This guide assumes you're familiar with the linux console. All commands listed here are supposed to be entered there. For system andministration tasks, you have to be logged in as the superuser 'root'. (K/X)Ubuntu users generally need to prepend a 'sudo' in front of all system administration commands or sign in via 'sudo bash'.
Install Development Environment and Dependencies
The method differs from distribution to distribution. Required for all builds are:
* The compiler gcc/g++ and its libraries * Python * the library libxml2
For 0.2.8 client builds, you need development files for
* OpenGL * SDL * SDL_image * libpng
For trunk builds, you need
* boost * protobuf
For trunk/0.4 client builds, you'll also need
* SDL_mixer * freetype * ftgl * GLEW (optional right now)
Also optional, but recommended for 0.4 are the SDL2 libraries
* SDL2 * SDL2_mixer * SDL2_image
If you pick those, the SDL1 versions can be skipped.
Remove what you don't need from the one-line instructions below.
To get all of this at once, enter at the console
sudo apt-get install bison make automake g++ python3 libxml2-dev libsdl1.2-dev libsdl-image1.2-dev libsdl-mixer1.2-dev libsdl2-dev libsdl2-image-dev libsdl2-mixer-dev libfreetype6-dev libftgl-dev libglew-dev libpng-dev libboost-dev libprotobuf-dev protobuf-compiler libboost-thread-dev libzthread-dev
Tested with Ubuntu 22.04. For earlier versions, you may need to replace python3 with python. libzthread-dev is optional. For trunk builds only, you no longer need libzthread-dev and the libsdl1.2 libraries.
Should be identical to Ubuntu, but without the sudo, and instead you need to be logged in as root.
yum install gcc-c++ automake libxml2-devel SDL-devel SDL_image-devel SDL_mixer-devel SDL2-devel SDL2_image-devel SDL2_mixer-devel freetype-devel ftgl-devel glew-devel python boost-devel protobuf-devel
Yay for sane package names.
To get all of this at once (minus python and g++, which are installed by default), enter at the console
emerge libxml2 libsdl sdl-image sdl-mixer freetype ftgl glew libpng boost
Boost takes a long time to build, so you may want to omit it if you don't need it.
(Missing: protobuf and the sdl2 libs. Task for the reader: find out what it is named and add it.)
Enter at the console (as root)
pacman -S python2 gcc automake autoconf libxml2 sdl sdl_image sdl_mixer sdl2 sdl2_image sdl2_mixer ftgl glew boost protobuf
(Note: some things may be missing, I only tested it with an installation where the base development packages were pre-installed.)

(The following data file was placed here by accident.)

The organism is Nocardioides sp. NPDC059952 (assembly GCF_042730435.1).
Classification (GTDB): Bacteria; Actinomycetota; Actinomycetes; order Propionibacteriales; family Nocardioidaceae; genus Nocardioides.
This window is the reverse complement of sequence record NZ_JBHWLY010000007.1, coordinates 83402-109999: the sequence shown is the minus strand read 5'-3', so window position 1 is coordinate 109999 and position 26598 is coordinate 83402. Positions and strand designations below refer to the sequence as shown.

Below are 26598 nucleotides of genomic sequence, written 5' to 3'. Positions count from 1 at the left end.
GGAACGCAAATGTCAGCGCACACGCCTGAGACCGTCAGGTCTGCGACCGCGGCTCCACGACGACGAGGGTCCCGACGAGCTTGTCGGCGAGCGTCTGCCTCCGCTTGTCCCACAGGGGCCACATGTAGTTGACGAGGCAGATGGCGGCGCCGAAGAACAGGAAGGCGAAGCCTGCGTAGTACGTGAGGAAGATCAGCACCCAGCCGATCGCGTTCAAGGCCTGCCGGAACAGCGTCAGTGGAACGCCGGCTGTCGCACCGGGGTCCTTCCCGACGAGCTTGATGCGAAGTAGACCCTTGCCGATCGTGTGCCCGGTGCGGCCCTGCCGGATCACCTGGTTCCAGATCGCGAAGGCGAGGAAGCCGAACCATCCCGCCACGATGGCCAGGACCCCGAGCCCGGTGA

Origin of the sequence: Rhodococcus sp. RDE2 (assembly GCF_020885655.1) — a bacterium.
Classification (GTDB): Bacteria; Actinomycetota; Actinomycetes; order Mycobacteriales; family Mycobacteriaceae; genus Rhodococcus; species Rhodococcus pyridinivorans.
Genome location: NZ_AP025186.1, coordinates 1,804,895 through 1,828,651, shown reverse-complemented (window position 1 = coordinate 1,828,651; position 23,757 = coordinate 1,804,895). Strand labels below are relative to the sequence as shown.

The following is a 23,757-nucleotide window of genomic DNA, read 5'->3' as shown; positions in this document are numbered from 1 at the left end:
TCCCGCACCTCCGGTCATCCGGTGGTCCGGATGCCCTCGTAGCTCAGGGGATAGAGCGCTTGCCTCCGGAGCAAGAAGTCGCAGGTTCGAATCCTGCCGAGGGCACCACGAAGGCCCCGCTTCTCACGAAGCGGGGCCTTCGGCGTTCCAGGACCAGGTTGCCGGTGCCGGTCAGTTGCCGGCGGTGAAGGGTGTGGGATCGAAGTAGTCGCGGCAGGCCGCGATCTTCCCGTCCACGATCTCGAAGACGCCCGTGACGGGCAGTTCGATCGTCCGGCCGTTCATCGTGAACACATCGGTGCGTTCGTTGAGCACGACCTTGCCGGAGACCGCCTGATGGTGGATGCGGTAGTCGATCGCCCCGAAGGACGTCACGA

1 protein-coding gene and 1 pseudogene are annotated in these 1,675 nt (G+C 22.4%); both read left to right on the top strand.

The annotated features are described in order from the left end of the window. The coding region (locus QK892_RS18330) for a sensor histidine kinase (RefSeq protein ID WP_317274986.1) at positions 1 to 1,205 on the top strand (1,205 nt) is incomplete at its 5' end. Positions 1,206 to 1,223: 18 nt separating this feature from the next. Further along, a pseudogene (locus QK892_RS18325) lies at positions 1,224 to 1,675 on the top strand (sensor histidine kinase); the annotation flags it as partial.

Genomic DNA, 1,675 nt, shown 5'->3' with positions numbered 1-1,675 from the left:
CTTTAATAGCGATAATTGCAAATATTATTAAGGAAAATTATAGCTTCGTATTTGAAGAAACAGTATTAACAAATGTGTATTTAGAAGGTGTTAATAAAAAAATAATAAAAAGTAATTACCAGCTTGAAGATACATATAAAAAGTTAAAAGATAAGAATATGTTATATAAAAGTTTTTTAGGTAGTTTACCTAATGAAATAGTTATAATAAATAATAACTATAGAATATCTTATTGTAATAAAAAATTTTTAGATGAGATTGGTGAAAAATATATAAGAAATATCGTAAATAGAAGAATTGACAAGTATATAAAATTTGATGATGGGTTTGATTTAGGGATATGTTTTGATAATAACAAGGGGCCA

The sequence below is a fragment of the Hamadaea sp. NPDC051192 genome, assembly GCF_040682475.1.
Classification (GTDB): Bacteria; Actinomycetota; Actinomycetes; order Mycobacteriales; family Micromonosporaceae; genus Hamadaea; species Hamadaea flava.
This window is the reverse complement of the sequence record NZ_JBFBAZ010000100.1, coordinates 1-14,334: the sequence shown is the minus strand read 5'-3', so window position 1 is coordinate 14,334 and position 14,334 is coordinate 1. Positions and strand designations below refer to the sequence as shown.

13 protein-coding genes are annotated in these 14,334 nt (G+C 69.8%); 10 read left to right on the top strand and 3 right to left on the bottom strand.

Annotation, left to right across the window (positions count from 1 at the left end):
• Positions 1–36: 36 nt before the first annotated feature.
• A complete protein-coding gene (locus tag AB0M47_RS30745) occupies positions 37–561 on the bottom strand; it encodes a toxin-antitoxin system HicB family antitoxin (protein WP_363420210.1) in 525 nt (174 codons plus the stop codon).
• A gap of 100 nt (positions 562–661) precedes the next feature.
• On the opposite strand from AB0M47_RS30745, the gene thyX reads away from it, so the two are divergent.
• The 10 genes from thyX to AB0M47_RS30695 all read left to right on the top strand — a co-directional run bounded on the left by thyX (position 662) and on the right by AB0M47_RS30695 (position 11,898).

From a distribution
tar -xzf <name of tarball plus extension>
if the extension was a .tar.gz or .tgz, resp.
tar -xjf <name of tarball plus extension>
if the extension was a .tar.bz2 or .tbz. Either way, you'll get a shiny new directory called armagetronad-<version>. That's the source.
No bootstrap is required here.
If you're a developer and intend to do some hacking, don't just grab the source, fork it directly and make it your own! We're present on GitLab and GitHub, GitLab being preferred because that's where the list of issues and CI builds currently are.
Clone the repository with
git clone https://gitlab.com/armagetronad/armagetronad.git
That will default to trunk; to get 0.2.9, do
git -C armagetronad checkout legacy_0.2.9
or for 0.2.8
git -C armagetronad checkout legacy_0.2.8.3
Then you continue with the bootstrap process.
Get the latest 0.2.9 source with
bzr branch lp:armagetronad/0.2.9 armagetronad
and the trunk (0.4) with
bzr branch lp:armagetronad
and the latest legacy 0.2.8
bzr branch lp:~armagetronad-dev/armagetronad/0.2.8.3-armagetronad-work armagetronad
Then you continue with the bootstrap process.
First, more installation to do. You'll need the autotools for this step. So enter
X automake autoconf
where X is "sudo apt-get install" for Ubuntu, "apt-get install" for Debian, "emerge" for Gentoo and "yum install" for Fedora. You need root rights for all but Ubuntu.
The SVN/BZR processes should have left you with a source checkout in the directory named "armagetronad". Do
cd armagetronad ./bootstrap.sh cd ..
to generate some files that are not kept in the source repository because they can be automatically generated in that way. Typically, you don't have to repeat this step after you update the source via "svn update" or "bzr pull" or any other way, the build system will take care of that.
Building and Installing
We're using autotools. That means that if you have build any other software on Linux before, there won't be any surprises. You don't need root rights for all but the installation step.
Make a new directory for your build and enter it:
mkdir build cd build
From there, call the configure script in the source directory:
../<name of source directory>/configure
If you intend to build a server, pass it the --disable-glout flag:
../<name of source directory>/configure --disable-glout
We require gmake specifically. If the above command spews out tons of errors, try calling gmake directly:
and replace make by gmake in the subsequent commands as well.
This lets the game/server run from the current directory. It won't destroy your regular configuration that way in case something is borked.
If you want to distribute the current source from a bzr/svn checkout or a patched source tree, enter your build directory and type
make distcheck make dist
This takes a while. It tests whether everything is in order (for example, whether the source tarball that is about to be created works and contains all required material). After it's done, you'll find a new file called armagetronad-<version>.tar.gz in your build directory. That's your redistributable source.